Structure and daylighting performance comparisons of Heinz Isler’s roof shell based on variations in parametrically derived multi opening topologies

Research output: Chapter in Book/Report/Conference proceedingConference contribution


The Design of building envelopes consists of two major phases in two different disciplines: structural design, and climatic design. Additional performance criteria such as acoustics may also be considered based on the program of the space. In general, a mono-disciplinary approach to design evaluates performance in each discipline detached from other disciplines and sometimes in a hierarchical order. This may be due to disjointed parameters that affect the design and optimization process, as well as different expertise of the designers and engineers in each field. Considering some structures such as post and beam systems, this method seems appropriate since each discipline has little influence on other fields. This provides relatively adequate freedom for the designers to decide about different design variables, such as size and orientation of the apertures, material of the cladding and the structure. However, there are some other building envelopes in which making a design decision in one field largely affects the performance in other fields. These building envelopes which cover the architectural space have a high potential for an interdisciplinary design approach.
Heinz Isler is an engineer who has designed extremely efficient shells with excellent performance over time. Considering his works, there are a few shell structures which have one or multiple apertures, mainly designed to introduce daylighting into the space. But how have these apertures influenced the force flow and structural performance of the shell? What daylighting levels have they provided for the space? And by manipulating the size and number of these apertures, how may the structural and daylighting performance of a shell vary? This paper intends to look at a perforated concrete shell designed by Heinz Isler and assess its structural and daylighting performance. Then, the size, number and location of the openings is altered in order to observe the effect on the structural and daylighting performance of the shell. Rhino and Grasshopper are used as the modelling platform, while Karamba, which is a plugin for Rhino, is employed for assessing the structural performance, and the DIVA plugin for Rhino is employed to assess the daylighting performance. Finally, a comparison between different topologies is made using different numeric indicators. For structural performance, deflection, weight and maximum von Mises stress levels are considered, along with Daylight Autonomy on horizontal and vertical planes as the daylighting numeric indicator. The goal of this comparative study is to demonstrate tradeoffs among various performance criteria, regarding the relation between topology, structural performance and daylighting performance, and may be used by designers who consider multiple performance criteria in early design phases.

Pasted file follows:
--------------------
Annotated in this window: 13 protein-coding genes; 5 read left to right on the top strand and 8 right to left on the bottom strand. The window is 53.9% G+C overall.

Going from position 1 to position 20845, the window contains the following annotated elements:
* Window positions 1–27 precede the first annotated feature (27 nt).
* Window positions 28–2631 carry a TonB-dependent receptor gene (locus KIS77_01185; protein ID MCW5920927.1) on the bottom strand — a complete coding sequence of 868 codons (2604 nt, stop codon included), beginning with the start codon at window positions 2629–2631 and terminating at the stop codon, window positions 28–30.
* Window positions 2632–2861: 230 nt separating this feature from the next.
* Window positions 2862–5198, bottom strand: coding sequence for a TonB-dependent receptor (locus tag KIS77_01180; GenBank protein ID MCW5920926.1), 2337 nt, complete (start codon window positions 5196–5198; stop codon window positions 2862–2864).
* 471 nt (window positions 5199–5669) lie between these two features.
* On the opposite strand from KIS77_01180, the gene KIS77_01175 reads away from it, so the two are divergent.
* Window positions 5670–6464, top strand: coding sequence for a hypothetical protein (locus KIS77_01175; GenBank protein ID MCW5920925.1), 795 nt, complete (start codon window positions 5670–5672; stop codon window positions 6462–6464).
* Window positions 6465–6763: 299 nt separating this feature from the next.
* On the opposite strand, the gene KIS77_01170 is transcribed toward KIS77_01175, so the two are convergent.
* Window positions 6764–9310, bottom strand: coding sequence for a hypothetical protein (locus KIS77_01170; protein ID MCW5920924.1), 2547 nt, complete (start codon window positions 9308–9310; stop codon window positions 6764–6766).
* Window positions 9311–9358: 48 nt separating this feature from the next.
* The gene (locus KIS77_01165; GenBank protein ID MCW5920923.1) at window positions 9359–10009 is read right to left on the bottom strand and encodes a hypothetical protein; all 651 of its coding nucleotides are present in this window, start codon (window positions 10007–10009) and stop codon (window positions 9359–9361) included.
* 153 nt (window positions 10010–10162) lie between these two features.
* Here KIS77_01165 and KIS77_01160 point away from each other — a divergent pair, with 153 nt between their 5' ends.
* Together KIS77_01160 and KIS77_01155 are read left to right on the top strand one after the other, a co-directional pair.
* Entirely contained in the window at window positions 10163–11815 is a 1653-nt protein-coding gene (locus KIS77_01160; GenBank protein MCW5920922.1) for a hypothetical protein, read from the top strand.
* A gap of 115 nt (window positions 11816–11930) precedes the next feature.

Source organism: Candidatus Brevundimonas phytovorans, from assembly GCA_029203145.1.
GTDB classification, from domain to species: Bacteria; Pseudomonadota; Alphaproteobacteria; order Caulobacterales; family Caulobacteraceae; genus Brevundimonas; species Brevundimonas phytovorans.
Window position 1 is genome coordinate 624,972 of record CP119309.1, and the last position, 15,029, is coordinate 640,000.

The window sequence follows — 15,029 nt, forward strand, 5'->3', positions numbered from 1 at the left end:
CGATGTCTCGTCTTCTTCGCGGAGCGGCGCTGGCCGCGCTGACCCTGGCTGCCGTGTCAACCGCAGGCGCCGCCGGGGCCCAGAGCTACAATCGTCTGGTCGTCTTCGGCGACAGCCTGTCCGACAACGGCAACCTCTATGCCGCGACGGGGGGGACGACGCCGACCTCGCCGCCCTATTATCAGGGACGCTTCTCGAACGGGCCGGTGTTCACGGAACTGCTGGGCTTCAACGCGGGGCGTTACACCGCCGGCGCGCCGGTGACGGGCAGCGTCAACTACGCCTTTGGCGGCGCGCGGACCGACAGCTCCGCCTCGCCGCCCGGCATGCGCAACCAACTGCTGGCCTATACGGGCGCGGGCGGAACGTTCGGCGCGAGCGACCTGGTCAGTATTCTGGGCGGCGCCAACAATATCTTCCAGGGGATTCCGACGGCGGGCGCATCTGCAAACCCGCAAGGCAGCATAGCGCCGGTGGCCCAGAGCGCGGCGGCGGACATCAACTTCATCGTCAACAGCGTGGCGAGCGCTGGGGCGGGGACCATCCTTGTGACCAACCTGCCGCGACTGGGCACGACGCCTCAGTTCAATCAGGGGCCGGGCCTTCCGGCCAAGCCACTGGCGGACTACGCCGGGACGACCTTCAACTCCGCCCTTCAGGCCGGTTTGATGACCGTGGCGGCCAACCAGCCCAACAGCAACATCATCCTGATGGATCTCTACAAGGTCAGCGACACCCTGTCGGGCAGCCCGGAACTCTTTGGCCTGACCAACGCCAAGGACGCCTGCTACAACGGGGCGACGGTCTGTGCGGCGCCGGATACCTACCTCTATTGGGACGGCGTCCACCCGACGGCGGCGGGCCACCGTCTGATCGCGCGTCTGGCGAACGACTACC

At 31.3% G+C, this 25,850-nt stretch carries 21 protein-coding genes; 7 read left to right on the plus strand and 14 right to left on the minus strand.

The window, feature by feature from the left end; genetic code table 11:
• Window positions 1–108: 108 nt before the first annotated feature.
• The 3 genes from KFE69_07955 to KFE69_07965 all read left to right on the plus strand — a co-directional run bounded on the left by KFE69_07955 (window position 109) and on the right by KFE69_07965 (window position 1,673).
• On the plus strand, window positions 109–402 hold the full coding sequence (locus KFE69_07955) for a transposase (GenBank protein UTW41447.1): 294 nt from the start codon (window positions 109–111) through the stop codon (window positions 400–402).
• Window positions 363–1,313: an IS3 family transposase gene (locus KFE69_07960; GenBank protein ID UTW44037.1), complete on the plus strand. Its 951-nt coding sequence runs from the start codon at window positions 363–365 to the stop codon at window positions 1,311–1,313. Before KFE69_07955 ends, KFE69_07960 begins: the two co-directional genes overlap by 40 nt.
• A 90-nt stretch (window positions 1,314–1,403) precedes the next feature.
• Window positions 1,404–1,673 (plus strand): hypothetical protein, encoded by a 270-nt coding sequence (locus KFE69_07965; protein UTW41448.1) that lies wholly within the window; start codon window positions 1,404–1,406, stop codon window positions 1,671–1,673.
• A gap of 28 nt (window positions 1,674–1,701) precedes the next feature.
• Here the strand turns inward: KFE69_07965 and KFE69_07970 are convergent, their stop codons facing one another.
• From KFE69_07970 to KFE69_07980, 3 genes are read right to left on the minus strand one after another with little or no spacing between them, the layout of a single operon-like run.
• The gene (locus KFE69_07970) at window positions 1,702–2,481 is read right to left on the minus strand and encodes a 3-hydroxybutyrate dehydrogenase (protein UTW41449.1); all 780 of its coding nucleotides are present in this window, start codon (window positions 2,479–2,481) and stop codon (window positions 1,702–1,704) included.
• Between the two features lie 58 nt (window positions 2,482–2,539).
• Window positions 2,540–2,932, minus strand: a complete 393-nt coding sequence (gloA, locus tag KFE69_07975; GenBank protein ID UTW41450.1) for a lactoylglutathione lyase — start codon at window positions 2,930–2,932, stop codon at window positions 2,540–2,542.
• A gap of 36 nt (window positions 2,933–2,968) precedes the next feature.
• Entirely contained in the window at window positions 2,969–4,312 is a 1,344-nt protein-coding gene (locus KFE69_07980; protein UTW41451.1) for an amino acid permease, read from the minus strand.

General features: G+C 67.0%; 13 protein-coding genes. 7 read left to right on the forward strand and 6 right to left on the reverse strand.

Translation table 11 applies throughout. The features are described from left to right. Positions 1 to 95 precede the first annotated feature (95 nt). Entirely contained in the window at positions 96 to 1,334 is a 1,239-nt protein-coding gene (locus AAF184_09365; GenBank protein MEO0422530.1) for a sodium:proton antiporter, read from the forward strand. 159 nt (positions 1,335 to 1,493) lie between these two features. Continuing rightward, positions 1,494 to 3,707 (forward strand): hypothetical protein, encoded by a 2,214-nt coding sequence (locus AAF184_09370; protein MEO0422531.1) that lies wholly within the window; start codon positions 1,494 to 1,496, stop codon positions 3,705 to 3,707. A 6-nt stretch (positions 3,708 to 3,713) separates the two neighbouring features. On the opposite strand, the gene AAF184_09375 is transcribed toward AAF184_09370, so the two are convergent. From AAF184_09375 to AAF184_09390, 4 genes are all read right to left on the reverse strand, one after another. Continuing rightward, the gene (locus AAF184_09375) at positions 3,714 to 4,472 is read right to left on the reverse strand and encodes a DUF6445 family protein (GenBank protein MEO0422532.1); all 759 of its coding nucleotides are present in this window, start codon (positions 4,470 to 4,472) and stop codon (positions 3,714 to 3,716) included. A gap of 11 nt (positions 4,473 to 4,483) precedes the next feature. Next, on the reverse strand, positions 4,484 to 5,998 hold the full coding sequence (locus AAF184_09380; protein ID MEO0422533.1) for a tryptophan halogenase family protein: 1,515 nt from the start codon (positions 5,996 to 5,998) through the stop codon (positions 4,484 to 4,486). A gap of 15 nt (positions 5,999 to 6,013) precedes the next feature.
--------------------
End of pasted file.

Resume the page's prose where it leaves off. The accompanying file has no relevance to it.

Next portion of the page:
Original languageEnglish (US)
Title of host publicationProceedings of IASS Annual Symposia, IASS 2015 Amsterdam Symposium: Future Visions – Form Finding
PublisherInternational Association for Shell and Spatial Structures
Number of pages12
StatePublished - 2015
Externally publishedYes


  • Shell structures
  • interdisciplinary design
  • daylighting performance
  • integrated design
  • parametric design
  • structural performance


Dive into the research topics of 'Structure and daylighting performance comparisons of Heinz Isler’s roof shell based on variations in parametrically derived multi opening topologies'. Together they form a unique fingerprint.

Cite this